While Germany remains in favor of giving concessions to the U.S. to prevent tariffs on European steel and aluminum, France is looking to pressure China over state subsidies and overcapacity in the steel industry, Bloomberg News reported March 27, citing unidentified government officials from both countries.
U.S. President Donald Trump recently signed orders enacting tariffs of 25% on global steel imports and 10% on aluminum, pledging to boost American production and security.
Trump is inclined toward bilateral agreements with certain states, while German Chancellor Angela Merkel is pressing for a common EU approach based on World Trade Organization rules.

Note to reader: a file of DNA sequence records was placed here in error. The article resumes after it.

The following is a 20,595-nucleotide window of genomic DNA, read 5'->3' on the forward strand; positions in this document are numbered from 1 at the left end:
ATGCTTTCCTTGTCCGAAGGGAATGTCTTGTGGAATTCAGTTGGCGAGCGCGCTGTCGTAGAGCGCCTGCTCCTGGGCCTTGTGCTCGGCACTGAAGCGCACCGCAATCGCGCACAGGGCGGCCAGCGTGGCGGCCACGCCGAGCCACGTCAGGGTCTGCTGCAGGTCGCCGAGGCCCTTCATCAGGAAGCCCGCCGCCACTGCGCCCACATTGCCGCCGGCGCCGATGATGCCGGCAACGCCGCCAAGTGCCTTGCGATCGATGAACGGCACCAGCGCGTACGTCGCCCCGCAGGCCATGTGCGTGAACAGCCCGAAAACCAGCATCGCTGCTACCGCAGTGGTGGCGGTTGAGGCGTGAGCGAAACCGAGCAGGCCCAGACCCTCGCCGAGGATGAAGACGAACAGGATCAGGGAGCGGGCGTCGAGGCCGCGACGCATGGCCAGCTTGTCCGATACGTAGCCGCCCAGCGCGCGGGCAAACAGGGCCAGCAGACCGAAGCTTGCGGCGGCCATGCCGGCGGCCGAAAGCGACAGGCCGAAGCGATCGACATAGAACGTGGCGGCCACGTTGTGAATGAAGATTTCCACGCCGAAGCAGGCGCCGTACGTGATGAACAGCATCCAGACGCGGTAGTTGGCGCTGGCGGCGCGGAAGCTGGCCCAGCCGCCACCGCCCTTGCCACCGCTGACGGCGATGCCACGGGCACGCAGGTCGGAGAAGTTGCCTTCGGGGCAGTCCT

Germany is willing to discuss with the EU any measures to counter U.S. protectionism as it looks to protect its own export-led industry. France would prefer that no concessions are made by the bloc, which had about US$640 billion of trade with the U.S. in 2016.
The German government is investigating a possible 10% reduction in EU tariffs on automobiles to avoid a trade dispute, which the German car industry body, VDA, supports.
"We advocate sustainable and reliable agreements that are WTO-compliant," the VDA said in an emailed statement to Bloomberg. "In the interests of fair and free trade, it is necessary to dismantle each other's trade barriers and to agree a new framework."
China is seeking compensation from the U.S. for potential lost trade due to the tariffs in what could be the first step toward a formal dispute between the two countries in the World Trade Organization.